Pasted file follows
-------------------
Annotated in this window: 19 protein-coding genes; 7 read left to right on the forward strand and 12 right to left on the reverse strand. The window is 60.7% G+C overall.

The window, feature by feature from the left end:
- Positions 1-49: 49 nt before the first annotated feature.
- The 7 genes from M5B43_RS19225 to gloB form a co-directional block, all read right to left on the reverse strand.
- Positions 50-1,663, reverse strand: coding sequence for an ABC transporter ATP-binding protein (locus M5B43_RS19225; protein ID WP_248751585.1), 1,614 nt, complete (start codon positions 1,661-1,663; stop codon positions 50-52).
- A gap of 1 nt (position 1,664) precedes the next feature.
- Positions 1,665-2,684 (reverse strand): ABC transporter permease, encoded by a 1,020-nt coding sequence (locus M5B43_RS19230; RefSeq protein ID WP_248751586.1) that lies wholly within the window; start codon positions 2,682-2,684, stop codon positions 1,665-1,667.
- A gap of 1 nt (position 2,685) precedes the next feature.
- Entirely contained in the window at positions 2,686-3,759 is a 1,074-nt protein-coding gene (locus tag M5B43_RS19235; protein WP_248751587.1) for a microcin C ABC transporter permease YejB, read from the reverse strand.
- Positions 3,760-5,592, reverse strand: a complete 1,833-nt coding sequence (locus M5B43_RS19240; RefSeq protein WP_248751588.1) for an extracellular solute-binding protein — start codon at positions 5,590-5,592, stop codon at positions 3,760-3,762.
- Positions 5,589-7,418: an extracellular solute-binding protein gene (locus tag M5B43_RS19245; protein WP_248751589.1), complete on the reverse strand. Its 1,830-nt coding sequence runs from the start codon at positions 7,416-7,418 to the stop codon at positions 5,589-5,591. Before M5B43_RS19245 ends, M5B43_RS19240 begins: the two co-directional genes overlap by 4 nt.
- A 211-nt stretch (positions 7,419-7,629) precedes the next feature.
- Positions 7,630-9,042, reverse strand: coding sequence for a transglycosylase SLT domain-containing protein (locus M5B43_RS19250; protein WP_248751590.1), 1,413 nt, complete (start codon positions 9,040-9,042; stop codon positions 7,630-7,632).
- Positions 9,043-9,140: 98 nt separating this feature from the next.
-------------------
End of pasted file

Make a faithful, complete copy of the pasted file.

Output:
Annotated in this window: 19 protein-coding genes; 7 read left to right on the forward strand and 12 right to left on the reverse strand. The window is 60.7% G+C overall.

The window, feature by feature from the left end:
- Positions 1-49: 49 nt before the first annotated feature.
- The 7 genes from M5B43_RS19225 to gloB form a co-directional block, all read right to left on the reverse strand.
- Positions 50-1,663, reverse strand: coding sequence for an ABC transporter ATP-binding protein (locus M5B43_RS19225; protein ID WP_248751585.1), 1,614 nt, complete (start codon positions 1,661-1,663; stop codon positions 50-52).
- A gap of 1 nt (position 1,664) precedes the next feature.
- Positions 1,665-2,684 (reverse strand): ABC transporter permease, encoded by a 1,020-nt coding sequence (locus M5B43_RS19230; RefSeq protein ID WP_248751586.1) that lies wholly within the window; start codon positions 2,682-2,684, stop codon positions 1,665-1,667.
- A gap of 1 nt (position 2,685) precedes the next feature.
- Entirely contained in the window at positions 2,686-3,759 is a 1,074-nt protein-coding gene (locus tag M5B43_RS19235; protein WP_248751587.1) for a microcin C ABC transporter permease YejB, read from the reverse strand.
- Positions 3,760-5,592, reverse strand: a complete 1,833-nt coding sequence (locus M5B43_RS19240; RefSeq protein WP_248751588.1) for an extracellular solute-binding protein — start codon at positions 5,590-5,592, stop codon at positions 3,760-3,762.
- Positions 5,589-7,418: an extracellular solute-binding protein gene (locus tag M5B43_RS19245; protein WP_248751589.1), complete on the reverse strand. Its 1,830-nt coding sequence runs from the start codon at positions 7,416-7,418 to the stop codon at positions 5,589-5,591. Before M5B43_RS19245 ends, M5B43_RS19240 begins: the two co-directional genes overlap by 4 nt.
- A 211-nt stretch (positions 7,419-7,629) precedes the next feature.
- Positions 7,630-9,042, reverse strand: coding sequence for a transglycosylase SLT domain-containing protein (locus M5B43_RS19250; protein WP_248751590.1), 1,413 nt, complete (start codon positions 9,040-9,042; stop codon positions 7,630-7,632).
- Positions 9,043-9,140: 98 nt separating this feature from the next.